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Busy sports weekend brings thousands to Mitchell, helping drive sales tax revenue

City leaders say Mitchell's central location a major factor for consistently drawing large crowds

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Fans watch the final game of the Hanson Classic girl's high school basketball event on Saturday night at the Corn Palace. According to Corn Palace Director Doug Greenway, the event drew over 3,000 people to the Corn Palace on Saturday.
(Sam Fosness / Mitchell Republic)
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For South Dakota sports enthusiasts, Mitchell was the place to be over the weekend.

From the Hanson Classic girl’s basketball event at the Corn Palace to the Jerry Opbroek Wrestling tournament, the busy weekend of sports drew thousands of spectators from across the state who spent their time and money in Mitchell, helping boost the city’s sales tax revenue.

City Administrator Stephanie Ellwein said the jam-packed weekend of sports that falls in mid-January each year has shown to have a big economic impact on almost every industry.

“We learned that 50% of the sales tax we receive comes from people who live between 30 and 120 minutes away,” she said. “We have found people like coming to Mitchell for sports and events, and that’s why it’s so important we continue maintaining our facilities to handle events.”

Looking at the city’s monthly sales tax reports, it is evident the busy Saturday of sports has a major impact on the sales tax revenue. According to the city’s 2020 tax reports, Mitchell collected roughly $675,000 in sales tax collections for retail trade, making it the highest revenue-generating month in 2020.

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Alongside the girl’s high school basketball event and wrestling tournament on Saturday, there was a full slate of hockey games taking place at the Mitchell Activities Center for the annual Pink the Rink. And each of the sporting events held over the weekend saw big crowds.

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Fans packed the bleachers on Saturday, Jan. 15, 2022, for the finals at the Jerry Opbroek Invitational in Mitchell.
Action from the Jerry Opbroek Invitational on Saturday in Mitchell.

While the COVID-19 pandemic is still having an impact on spectator attendance for sporting events, Corn Palace Director Doug Greenway said Saturday’s Hanson Classic basketball tournament brought a little over 3,000 to the Corn Palace, which he noted is near pre-pandemic levels.

“We made just over $8,000 in concessions alone during the Hanson Classic basketball event. Anywhere you eat at a restaurant today, you will see crowds,” Greenway said. “Coming to the Corn Palace is a special experience for fans and players. We need to keep that uniqueness and novelty of it going strong to keep bringing large crowds, which directly helps our restaurants, stores and local businesses.”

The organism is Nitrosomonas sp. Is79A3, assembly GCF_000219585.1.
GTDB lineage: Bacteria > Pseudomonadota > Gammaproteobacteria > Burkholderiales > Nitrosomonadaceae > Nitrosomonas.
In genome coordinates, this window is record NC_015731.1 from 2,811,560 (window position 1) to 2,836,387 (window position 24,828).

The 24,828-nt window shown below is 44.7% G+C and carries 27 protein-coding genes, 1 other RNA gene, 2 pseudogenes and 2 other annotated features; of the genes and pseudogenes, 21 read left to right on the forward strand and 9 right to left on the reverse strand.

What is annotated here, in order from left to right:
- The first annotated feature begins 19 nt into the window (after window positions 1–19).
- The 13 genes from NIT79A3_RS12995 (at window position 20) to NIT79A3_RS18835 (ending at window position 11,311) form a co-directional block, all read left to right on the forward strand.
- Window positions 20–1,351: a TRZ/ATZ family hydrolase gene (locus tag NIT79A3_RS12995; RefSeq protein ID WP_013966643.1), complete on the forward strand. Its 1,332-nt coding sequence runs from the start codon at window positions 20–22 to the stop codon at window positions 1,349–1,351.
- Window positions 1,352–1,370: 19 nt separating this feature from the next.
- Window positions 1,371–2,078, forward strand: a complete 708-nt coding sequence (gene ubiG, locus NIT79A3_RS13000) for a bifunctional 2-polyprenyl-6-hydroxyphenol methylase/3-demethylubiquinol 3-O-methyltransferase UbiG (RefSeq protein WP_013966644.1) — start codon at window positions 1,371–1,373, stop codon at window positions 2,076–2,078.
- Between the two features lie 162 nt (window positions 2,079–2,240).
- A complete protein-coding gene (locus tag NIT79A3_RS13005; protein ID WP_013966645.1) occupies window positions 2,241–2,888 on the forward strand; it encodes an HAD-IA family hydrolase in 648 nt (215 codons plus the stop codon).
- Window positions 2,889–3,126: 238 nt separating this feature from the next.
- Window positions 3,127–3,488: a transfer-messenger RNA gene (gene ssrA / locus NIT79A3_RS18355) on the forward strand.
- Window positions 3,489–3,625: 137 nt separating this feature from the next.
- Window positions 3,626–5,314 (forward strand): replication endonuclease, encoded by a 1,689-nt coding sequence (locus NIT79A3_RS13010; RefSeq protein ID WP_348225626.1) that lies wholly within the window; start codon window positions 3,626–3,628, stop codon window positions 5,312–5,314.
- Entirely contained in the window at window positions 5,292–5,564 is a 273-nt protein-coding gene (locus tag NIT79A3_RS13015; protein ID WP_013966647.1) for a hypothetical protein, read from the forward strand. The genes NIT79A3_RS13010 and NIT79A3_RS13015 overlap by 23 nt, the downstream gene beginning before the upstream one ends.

Saturday’s wrestling tournament and hockey games also drew large crowds similar to previous years, according to event officials.

Ellwein said Mitchell’s ability to host such a busy weekend of sports is what helps Mitchell command a larger sales tax base compared to other like-sized cities in the state.

“Whatever we can do to continue being that regional hub for sporting events and entertainment is important because it plays a huge role in helping Mitchell command a large sales tax than most cities similar to our size,” Ellwein said.

Over the past few years, Mitchell has collected a little over $12 million in annual sales tax revenue, nearly double the amount of similar-sized cities, such as Pierre and Spearfish. Looking at the most recent sales tax collections for South Dakota’s larger cities, Pierre — a city with about a population of nearly 14,000 — brought in a little over $8.7 million in 2020, while Spearfish collected roughly $9.3 million in sales tax to close out 2020.

Ellwein pointed to the central location of Mitchell as a major factor that helps the city command significantly larger sales tax revenue than Pierre and Spearfish, for example. While the state’s capital city, Pierre, is located in the north-central portion of South Dakota, it’s much further away from the state’s most populated cities along the eastern half. With Sioux Falls — the state’s largest city — Brookings, Yankton and Huron, all being within less than 120 miles of Mitchell, Greenway said it’s a major factor that helps the sporting events draw such big crowds.

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“We’re definitely fortunate for our geography,” Greenway said.

Jean Smith was among the spectators who trekked to Mitchell this past weekend to watch her niece play basketball. For Smith, who resides near Huron, Mitchell’s central location, paired with the spectacle of the Corn Palace experience is what she said helps bring her family to her niece's sporting events when hosted in Mitchell.

“Mitchell just is in the right spot for us and many others in the area to come watch games. It’s not too far from home, and Sioux Falls is a short hour away,” she said.

Sam Fosness joined the Mitchell Republic in May 2018. He was raised in Mitchell, S.D., and graduated from Mitchell High School. He continued his education at the University of South Dakota in Vermillion, where he graduated in 2020 with a bachelor’s degree in journalism and a minor in English. During his time in college, Fosness worked as a news and sports reporter for The Volante newspaper.
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